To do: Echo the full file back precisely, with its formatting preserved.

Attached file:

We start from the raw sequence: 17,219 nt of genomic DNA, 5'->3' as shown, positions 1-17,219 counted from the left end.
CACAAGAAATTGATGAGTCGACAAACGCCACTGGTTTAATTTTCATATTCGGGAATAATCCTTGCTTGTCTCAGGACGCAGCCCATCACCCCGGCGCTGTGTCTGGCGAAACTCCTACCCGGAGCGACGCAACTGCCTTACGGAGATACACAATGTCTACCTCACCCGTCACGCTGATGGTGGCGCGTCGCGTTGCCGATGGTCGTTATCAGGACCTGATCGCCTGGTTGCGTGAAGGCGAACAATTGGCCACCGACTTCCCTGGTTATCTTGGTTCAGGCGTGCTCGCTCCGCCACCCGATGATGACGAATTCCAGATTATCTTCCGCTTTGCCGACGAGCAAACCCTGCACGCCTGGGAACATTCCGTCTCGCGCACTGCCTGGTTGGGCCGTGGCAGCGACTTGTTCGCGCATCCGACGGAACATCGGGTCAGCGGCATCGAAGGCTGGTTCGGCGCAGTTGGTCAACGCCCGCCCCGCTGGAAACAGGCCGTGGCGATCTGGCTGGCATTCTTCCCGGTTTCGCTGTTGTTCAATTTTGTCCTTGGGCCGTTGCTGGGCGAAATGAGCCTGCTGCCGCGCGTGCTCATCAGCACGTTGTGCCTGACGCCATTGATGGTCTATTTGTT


We start from the raw sequence: 17,219 nt of genomic DNA, 5'->3' as shown, positions 1-17,219 counted from the left end.
CACAAGAAATTGATGAGTCGACAAACGCCACTGGTTTAATTTTCATATTCGGGAATAATCCTTGCTTGTCTCAGGACGCAGCCCATCACCCCGGCGCTGTGTCTGGCGAAACTCCTACCCGGAGCGACGCAACTGCCTTACGGAGATACACAATGTCTACCTCACCCGTCACGCTGATGGTGGCGCGTCGCGTTGCCGATGGTCGTTATCAGGACCTGATCGCCTGGTTGCGTGAAGGCGAACAATTGGCCACCGACTTCCCTGGTTATCTTGGTTCAGGCGTGCTCGCTCCGCCACCCGATGATGACGAATTCCAGATTATCTTCCGCTTTGCCGACGAGCAAACCCTGCACGCCTGGGAACATTCCGTCTCGCGCACTGCCTGGTTGGGCCGTGGCAGCGACTTGTTCGCGCATCCGACGGAACATCGGGTCAGCGGCATCGAAGGCTGGTTCGGCGCAGTTGGTCAACGCCCGCCCCGCTGGAAACAGGCCGTGGCGATCTGGCTGGCATTCTTCCCGGTTTCGCTGTTGTTCAATTTTGTCCTTGGGCCGTTGCTGGGCGAAATGAGCCTGCTGCCGCGCGTGCTCATCAGCACGTTGTGCCTGACGCCATTGATGGTCTATTTGTT